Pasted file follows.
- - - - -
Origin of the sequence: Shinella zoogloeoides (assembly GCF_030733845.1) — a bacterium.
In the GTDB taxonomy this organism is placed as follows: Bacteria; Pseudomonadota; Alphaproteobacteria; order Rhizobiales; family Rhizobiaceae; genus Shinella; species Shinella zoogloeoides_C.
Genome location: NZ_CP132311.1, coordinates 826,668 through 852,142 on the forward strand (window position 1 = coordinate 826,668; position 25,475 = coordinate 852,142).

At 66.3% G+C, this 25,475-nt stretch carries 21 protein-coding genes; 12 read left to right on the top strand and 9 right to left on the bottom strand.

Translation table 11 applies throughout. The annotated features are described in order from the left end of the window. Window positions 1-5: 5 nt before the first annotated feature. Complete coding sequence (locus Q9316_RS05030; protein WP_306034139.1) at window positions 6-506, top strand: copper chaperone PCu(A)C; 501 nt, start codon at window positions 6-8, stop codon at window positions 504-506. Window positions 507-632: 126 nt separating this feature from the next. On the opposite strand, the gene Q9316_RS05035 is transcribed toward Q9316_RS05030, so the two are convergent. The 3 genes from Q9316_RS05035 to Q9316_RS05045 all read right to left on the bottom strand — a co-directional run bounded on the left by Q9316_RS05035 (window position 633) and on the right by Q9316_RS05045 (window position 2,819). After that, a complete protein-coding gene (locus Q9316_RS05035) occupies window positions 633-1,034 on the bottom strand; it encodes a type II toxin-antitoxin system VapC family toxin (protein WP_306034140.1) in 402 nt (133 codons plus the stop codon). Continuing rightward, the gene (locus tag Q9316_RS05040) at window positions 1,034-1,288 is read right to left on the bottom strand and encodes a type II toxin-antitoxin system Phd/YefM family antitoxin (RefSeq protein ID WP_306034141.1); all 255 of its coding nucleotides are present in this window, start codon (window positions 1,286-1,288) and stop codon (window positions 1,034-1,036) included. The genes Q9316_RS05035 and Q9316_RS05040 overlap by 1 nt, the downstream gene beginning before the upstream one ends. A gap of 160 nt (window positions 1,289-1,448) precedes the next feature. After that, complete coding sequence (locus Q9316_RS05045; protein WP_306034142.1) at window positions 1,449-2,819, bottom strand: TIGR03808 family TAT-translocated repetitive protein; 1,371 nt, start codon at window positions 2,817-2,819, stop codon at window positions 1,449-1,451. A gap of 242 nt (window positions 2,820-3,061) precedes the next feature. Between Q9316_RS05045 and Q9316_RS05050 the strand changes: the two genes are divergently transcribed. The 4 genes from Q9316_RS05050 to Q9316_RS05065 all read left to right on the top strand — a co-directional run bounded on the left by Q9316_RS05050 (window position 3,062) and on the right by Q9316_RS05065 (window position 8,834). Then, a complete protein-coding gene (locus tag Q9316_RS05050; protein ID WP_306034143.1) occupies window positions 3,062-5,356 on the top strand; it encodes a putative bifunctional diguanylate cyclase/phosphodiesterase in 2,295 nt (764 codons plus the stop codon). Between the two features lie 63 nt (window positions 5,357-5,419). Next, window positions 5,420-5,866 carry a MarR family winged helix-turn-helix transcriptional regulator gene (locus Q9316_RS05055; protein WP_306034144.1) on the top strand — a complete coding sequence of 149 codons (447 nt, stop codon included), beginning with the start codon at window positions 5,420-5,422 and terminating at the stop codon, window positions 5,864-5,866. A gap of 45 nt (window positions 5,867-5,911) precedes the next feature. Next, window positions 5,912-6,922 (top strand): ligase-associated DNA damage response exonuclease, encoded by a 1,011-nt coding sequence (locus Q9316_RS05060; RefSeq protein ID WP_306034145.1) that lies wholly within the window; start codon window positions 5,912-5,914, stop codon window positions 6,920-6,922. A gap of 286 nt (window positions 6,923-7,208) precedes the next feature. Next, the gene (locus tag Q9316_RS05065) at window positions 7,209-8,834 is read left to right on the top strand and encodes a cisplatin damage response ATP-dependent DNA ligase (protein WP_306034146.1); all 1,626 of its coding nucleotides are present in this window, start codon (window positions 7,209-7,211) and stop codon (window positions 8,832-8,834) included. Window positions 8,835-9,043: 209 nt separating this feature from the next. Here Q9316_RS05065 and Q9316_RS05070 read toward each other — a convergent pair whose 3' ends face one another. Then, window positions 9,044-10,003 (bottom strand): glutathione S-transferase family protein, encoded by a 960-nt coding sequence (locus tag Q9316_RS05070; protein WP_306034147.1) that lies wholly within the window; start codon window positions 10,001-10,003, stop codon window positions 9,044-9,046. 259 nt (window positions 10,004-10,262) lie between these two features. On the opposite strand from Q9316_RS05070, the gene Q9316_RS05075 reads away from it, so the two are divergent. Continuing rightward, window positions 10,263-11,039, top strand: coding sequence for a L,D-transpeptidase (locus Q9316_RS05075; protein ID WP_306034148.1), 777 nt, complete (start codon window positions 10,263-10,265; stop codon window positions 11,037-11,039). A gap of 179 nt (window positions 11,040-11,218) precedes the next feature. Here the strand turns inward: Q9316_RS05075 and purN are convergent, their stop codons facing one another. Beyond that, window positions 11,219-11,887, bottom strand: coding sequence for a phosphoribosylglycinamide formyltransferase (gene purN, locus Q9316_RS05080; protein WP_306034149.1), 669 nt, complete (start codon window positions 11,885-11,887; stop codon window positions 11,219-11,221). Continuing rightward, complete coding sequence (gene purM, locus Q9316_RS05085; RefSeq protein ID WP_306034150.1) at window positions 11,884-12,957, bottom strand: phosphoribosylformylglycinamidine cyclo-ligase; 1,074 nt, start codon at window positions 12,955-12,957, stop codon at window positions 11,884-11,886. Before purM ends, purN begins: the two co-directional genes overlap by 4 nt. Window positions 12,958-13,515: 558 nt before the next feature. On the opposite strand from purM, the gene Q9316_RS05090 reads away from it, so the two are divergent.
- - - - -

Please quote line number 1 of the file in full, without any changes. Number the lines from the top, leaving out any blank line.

Origin of the sequence: Shinella zoogloeoides (assembly GCF_030733845.1) — a bacterium.